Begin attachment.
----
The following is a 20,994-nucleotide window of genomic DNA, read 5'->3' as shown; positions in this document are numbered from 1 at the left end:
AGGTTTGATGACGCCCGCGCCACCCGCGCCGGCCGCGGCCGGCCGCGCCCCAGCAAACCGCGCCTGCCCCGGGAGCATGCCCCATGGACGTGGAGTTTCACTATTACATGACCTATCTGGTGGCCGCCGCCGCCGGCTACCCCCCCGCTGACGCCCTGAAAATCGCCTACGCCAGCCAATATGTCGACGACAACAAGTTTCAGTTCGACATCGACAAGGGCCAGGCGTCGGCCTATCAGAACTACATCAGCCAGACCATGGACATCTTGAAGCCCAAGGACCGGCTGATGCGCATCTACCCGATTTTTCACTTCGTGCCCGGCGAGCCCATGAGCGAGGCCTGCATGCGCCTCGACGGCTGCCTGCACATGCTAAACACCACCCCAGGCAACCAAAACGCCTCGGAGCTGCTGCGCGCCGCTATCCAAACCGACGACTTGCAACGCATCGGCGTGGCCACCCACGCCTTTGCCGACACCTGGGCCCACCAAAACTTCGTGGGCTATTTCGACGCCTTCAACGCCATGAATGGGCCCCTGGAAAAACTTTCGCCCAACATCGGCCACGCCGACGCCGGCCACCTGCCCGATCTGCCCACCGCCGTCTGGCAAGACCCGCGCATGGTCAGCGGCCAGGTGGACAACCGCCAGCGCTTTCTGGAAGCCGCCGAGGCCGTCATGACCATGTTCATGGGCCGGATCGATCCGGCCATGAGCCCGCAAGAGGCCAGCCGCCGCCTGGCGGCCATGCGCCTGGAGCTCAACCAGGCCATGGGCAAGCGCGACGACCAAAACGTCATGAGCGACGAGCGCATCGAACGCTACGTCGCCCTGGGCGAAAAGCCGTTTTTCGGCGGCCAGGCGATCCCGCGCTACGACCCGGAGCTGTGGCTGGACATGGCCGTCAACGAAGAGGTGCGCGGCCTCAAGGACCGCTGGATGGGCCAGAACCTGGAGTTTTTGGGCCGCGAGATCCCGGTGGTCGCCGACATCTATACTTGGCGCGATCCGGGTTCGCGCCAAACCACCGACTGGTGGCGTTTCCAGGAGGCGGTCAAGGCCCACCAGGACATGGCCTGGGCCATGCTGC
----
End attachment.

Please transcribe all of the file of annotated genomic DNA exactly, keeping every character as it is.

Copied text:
The following is a 20,994-nucleotide window of genomic DNA, read 5'->3' as shown; positions in this document are numbered from 1 at the left end:
AGGTTTGATGACGCCCGCGCCACCCGCGCCGGCCGCGGCCGGCCGCGCCCCAGCAAACCGCGCCTGCCCCGGGAGCATGCCCCATGGACGTGGAGTTTCACTATTACATGACCTATCTGGTGGCCGCCGCCGCCGGCTACCCCCCCGCTGACGCCCTGAAAATCGCCTACGCCAGCCAATATGTCGACGACAACAAGTTTCAGTTCGACATCGACAAGGGCCAGGCGTCGGCCTATCAGAACTACATCAGCCAGACCATGGACATCTTGAAGCCCAAGGACCGGCTGATGCGCATCTACCCGATTTTTCACTTCGTGCCCGGCGAGCCCATGAGCGAGGCCTGCATGCGCCTCGACGGCTGCCTGCACATGCTAAACACCACCCCAGGCAACCAAAACGCCTCGGAGCTGCTGCGCGCCGCTATCCAAACCGACGACTTGCAACGCATCGGCGTGGCCACCCACGCCTTTGCCGACACCTGGGCCCACCAAAACTTCGTGGGCTATTTCGACGCCTTCAACGCCATGAATGGGCCCCTGGAAAAACTTTCGCCCAACATCGGCCACGCCGACGCCGGCCACCTGCCCGATCTGCCCACCGCCGTCTGGCAAGACCCGCGCATGGTCAGCGGCCAGGTGGACAACCGCCAGCGCTTTCTGGAAGCCGCCGAGGCCGTCATGACCATGTTCATGGGCCGGATCGATCCGGCCATGAGCCCGCAAGAGGCCAGCCGCCGCCTGGCGGCCATGCGCCTGGAGCTCAACCAGGCCATGGGCAAGCGCGACGACCAAAACGTCATGAGCGACGAGCGCATCGAACGCTACGTCGCCCTGGGCGAAAAGCCGTTTTTCGGCGGCCAGGCGATCCCGCGCTACGACCCGGAGCTGTGGCTGGACATGGCCGTCAACGAAGAGGTGCGCGGCCTCAAGGACCGCTGGATGGGCCAGAACCTGGAGTTTTTGGGCCGCGAGATCCCGGTGGTCGCCGACATCTATACTTGGCGCGATCCGGGTTCGCGCCAAACCACCGACTGGTGGCGTTTCCAGGAGGCGGTCAAGGCCCACCAGGACATGGCCTGGGCCATGCTGC